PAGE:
Judge Jagot’s ruling in the second COVID-19 test case early this month is a win for insurance companies. This Federal Court judgement means that insurers may avoid paying out billions of dollars for business interruption (BI) insurance claims. However, there’s still a long way to go. The court has said that appeals will be heard in the second week of November.
“The judgement, if upheld, is ultimately a good outcome for insurers as it broadly reinforces their understanding of how wordings that they issued should be construed,” said Gareth Horne (pictured), a partner with Clyde & Co and faculty member with the Australian College of Insurance Studies (ACIS).
Horne acted for one of the insurers in the test case.
“The judgement gives clarity in a complex field and provides a strong and comprehensive base for the Full Court to consider the issues on appeal,” he said.
Horne said, given the appeals in progress, all eyes are firmly fixed on the next stage of the judicial process.
Read more: Judgement announced in COVID-19 BI test case
“The main practical focus at present is for insurers to consider the implications of the policy trigger findings on their respective portfolios and planning for how to adjust and finalise claims efficiently to the extent that any might ultimately fall within cover,” he said.
Horne said like most in the economy and society right now, insurers are keen to draw a line under COVID-19 as quickly as possible and get on with business as usual.
“There is a real sense that insurers are keen to focus their attention on investment in supporting clients, including in the development of new products and addressing the challenges of emerging risks. To that end, a clear and swift resolution of COVID-19 BI claims is welcomed,” he said.
For business owners, Horne said, the judgement does give clarity.
“Although not the outcome that some policyholders were hoping for, the judgement does provide very clear guidance and ultimately certainty on policy response,” he said.
Horne said for business owners who are thinking of bringing a claim, or at least reserving their rights to do so, the main thing now is to ensure that they retain financial documents to prove loss in the event that it is ultimately determined on appeal that they can find cover under their wordings.
“It is important to recognise that there are a large variety of nuanced wordings in the market. While the core elements of the test case will have relevance to all policyholders, the reality is that each claim will turn on the specific wording issued and the unique factual circumstances of each insured,” he said.
Horne recommended that business owners discuss the judgement and its implications for them with their broker, particularly around the guidance on how savings and offsets are to be accounted for in adjustment with regard to stimulus initiatives such as JobKeeper and Cash Flow Boost.
Horne was impressed by the speed with which a judgement of this size and complexity was delivered.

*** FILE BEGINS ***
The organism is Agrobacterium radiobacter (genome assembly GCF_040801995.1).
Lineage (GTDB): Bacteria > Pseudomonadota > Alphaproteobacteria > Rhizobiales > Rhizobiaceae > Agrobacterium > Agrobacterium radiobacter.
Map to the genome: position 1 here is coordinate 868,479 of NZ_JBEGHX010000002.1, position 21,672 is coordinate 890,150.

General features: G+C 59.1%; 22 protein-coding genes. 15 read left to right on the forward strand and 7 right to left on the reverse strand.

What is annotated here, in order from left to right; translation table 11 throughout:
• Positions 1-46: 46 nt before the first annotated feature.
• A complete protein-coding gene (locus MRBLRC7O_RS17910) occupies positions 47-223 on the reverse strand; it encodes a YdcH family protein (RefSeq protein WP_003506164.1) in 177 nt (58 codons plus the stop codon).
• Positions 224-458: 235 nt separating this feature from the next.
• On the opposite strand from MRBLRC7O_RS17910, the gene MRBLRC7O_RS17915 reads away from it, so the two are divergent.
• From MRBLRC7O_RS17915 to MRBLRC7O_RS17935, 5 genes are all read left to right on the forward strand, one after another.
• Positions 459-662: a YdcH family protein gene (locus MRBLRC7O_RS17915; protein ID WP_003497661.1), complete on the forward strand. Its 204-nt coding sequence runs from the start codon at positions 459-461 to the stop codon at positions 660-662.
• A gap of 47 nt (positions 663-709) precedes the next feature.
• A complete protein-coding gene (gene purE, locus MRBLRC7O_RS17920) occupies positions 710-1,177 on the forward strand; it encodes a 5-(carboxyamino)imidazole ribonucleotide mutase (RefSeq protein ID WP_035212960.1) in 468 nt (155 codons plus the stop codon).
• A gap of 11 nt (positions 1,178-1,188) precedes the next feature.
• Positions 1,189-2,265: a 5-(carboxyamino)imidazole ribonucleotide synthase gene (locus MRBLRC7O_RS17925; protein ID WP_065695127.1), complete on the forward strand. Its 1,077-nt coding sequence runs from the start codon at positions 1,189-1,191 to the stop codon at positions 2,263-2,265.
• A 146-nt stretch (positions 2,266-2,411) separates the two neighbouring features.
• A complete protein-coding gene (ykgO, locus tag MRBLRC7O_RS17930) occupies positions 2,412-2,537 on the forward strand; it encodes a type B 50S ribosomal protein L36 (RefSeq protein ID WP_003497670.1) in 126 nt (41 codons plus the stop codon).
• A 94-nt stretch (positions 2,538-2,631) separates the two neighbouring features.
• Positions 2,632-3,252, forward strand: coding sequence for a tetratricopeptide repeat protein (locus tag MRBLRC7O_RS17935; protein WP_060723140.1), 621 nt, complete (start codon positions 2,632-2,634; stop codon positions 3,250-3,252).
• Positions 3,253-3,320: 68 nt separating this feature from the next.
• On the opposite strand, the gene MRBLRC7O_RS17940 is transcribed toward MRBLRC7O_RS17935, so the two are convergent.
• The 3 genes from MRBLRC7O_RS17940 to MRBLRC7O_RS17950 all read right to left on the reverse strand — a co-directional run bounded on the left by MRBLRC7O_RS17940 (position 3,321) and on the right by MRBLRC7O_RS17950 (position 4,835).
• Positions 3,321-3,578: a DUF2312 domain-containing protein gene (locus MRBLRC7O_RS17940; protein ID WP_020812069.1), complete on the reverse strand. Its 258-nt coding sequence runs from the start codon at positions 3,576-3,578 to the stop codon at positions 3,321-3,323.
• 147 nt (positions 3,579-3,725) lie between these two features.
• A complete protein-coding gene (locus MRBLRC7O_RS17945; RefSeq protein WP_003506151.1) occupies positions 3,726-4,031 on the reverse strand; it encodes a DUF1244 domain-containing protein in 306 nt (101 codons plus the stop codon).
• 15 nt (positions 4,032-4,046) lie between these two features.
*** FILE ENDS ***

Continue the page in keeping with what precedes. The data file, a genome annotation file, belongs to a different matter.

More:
“It highlights that the Federal Court understands the public importance of the decision, which has been evident through the pre-trial phases as well,” said Horne, referring to the live streaming of hearings and online public access to key court documents.
Horne said he wasn’t surprised by the judgement itself.
“The outcome itself is certainly not surprising to insurers. For the most part the reasons for judgement reflect the way in which insurers understood their policies to work when they drafted them,” he said.
Horne explained that first party property insurance does not get tested by the judiciary as often as liability insurance and so there is always the risk that the nuances of first party property cover are misunderstood. That is especially the case with a novel event like COVID-19 with its potential to create new laws as it has done in some overseas jurisdictions.
“However, what is apparent is that the Federal Court has quickly identified the key differences between the Australian experience with COVID-19 and the experience overseas. That point was reinforced early in the judgement in comparing the political and geographic differences with the UK, as well as the prevalence of COVID-19 in each jurisdiction, to underpin why the FCA v Arch decision is distinguishable on the facts,” he said.
Horne added this is a point that Australian insurers have been making for a long time but there is always some wariness about whether that will be understood until it is ultimately seen in a judgement.
He also said the test case came about through the cooperation of many stakeholders including policyholders, insurers and the Insurance Council of Australia (ICA).
“This has been acknowledged by the Federal Court which, from the outset, has recognised the public importance of the case. Each of those groups deserve recognition for their roles,” said Horne.
He said the judgement does have relevance beyond its COVID-19 business interruption context.
“That is particularly so when looking at issues such as section 54 of the Insurance Contracts Act, good faith and principles of causation and policy construction. We can expect to see plenty more commentary about that over the coming weeks and months as this judgement and the appeal are more fully analysed,” said Horne.